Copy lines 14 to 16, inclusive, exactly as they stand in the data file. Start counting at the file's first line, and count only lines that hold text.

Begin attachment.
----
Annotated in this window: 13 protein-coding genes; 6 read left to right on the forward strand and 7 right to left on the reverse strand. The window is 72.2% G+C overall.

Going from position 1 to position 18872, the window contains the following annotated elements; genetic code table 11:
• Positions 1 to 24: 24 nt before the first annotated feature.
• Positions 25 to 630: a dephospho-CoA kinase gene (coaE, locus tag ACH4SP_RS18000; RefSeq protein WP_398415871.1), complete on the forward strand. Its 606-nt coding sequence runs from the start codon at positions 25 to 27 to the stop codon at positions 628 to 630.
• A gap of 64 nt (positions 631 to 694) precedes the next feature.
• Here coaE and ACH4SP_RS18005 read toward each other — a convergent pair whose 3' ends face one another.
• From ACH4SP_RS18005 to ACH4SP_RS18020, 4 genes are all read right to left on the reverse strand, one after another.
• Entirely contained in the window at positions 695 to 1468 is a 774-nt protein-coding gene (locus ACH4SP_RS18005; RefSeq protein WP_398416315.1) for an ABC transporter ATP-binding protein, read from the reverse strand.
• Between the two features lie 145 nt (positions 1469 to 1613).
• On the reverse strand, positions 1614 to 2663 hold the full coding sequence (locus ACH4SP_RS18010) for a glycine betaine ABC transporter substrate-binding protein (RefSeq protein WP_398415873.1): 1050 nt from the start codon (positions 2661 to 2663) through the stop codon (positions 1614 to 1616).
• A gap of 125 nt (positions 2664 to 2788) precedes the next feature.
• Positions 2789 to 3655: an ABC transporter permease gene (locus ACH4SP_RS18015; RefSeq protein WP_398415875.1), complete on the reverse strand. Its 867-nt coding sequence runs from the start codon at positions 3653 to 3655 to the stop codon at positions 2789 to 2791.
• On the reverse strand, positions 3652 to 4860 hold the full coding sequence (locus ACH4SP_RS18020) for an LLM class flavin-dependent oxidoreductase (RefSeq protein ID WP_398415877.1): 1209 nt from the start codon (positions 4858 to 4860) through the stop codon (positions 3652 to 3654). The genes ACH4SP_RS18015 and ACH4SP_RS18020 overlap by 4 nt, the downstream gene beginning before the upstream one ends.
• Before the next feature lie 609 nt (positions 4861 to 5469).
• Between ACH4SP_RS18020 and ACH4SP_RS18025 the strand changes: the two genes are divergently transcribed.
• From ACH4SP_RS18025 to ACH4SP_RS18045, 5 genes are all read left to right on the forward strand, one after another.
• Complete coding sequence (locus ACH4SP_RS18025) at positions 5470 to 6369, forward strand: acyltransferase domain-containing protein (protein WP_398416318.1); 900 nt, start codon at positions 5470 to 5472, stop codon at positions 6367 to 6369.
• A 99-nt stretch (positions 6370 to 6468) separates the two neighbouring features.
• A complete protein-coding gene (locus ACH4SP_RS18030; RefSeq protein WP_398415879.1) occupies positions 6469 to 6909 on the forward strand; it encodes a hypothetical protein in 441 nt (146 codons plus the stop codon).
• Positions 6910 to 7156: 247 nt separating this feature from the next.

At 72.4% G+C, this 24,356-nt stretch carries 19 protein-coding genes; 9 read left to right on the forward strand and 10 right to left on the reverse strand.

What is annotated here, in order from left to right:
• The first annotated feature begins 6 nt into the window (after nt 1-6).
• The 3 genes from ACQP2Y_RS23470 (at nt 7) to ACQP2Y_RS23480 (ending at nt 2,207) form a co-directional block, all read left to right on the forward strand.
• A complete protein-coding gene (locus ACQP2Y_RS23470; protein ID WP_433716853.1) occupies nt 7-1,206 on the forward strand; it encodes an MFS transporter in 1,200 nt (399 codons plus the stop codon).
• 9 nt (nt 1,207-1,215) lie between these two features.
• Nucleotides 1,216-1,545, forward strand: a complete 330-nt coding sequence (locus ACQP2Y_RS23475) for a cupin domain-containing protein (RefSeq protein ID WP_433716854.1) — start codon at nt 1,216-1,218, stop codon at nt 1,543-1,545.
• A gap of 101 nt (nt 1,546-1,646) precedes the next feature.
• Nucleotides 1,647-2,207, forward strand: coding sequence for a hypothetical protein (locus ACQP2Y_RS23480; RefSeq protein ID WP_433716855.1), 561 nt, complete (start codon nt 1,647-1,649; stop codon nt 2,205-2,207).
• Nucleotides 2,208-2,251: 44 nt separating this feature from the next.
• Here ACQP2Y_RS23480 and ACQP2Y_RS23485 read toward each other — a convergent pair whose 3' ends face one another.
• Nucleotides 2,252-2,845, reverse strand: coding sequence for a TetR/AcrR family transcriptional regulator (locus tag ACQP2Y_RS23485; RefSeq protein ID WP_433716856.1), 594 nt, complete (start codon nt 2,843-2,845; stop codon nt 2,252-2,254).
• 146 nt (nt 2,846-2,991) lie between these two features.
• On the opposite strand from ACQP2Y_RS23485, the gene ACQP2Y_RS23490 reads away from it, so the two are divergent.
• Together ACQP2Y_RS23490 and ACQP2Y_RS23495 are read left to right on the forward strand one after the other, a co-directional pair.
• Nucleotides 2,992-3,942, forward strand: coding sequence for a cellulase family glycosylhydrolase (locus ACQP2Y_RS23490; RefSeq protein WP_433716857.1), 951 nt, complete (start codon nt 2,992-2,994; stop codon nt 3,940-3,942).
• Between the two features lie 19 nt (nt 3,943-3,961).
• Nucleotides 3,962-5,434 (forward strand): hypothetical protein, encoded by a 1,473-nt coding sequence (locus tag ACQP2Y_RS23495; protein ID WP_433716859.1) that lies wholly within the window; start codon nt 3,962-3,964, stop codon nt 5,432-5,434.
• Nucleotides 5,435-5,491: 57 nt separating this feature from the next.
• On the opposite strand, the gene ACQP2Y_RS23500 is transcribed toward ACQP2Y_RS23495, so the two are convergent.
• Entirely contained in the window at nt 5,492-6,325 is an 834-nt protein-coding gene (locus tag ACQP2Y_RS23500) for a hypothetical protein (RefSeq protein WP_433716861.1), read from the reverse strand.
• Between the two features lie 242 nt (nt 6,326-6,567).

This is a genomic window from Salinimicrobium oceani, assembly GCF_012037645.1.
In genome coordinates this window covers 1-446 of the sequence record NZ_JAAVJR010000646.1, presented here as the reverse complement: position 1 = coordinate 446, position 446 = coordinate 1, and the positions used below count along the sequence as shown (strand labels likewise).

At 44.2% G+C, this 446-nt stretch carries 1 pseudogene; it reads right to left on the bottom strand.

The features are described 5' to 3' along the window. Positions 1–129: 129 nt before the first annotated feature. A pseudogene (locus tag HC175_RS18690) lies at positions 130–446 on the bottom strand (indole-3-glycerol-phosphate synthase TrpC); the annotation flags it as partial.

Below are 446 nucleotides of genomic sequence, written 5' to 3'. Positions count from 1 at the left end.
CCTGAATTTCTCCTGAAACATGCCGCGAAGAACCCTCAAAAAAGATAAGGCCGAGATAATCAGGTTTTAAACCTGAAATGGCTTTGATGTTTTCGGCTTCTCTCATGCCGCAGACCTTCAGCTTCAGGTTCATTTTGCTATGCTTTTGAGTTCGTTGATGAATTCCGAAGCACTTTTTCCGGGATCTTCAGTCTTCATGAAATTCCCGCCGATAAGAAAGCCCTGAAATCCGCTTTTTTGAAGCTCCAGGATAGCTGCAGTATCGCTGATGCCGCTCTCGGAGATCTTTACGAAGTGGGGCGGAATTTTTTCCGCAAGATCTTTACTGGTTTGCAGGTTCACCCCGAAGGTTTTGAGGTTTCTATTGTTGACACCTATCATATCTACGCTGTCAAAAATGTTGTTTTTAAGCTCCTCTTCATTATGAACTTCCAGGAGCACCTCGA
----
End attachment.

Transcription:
• Before the next feature lie 609 nt (positions 4861 to 5469).
• Between ACH4SP_RS18020 and ACH4SP_RS18025 the strand changes: the two genes are divergently transcribed.
• From ACH4SP_RS18025 to ACH4SP_RS18045, 5 genes are all read left to right on the forward strand, one after another.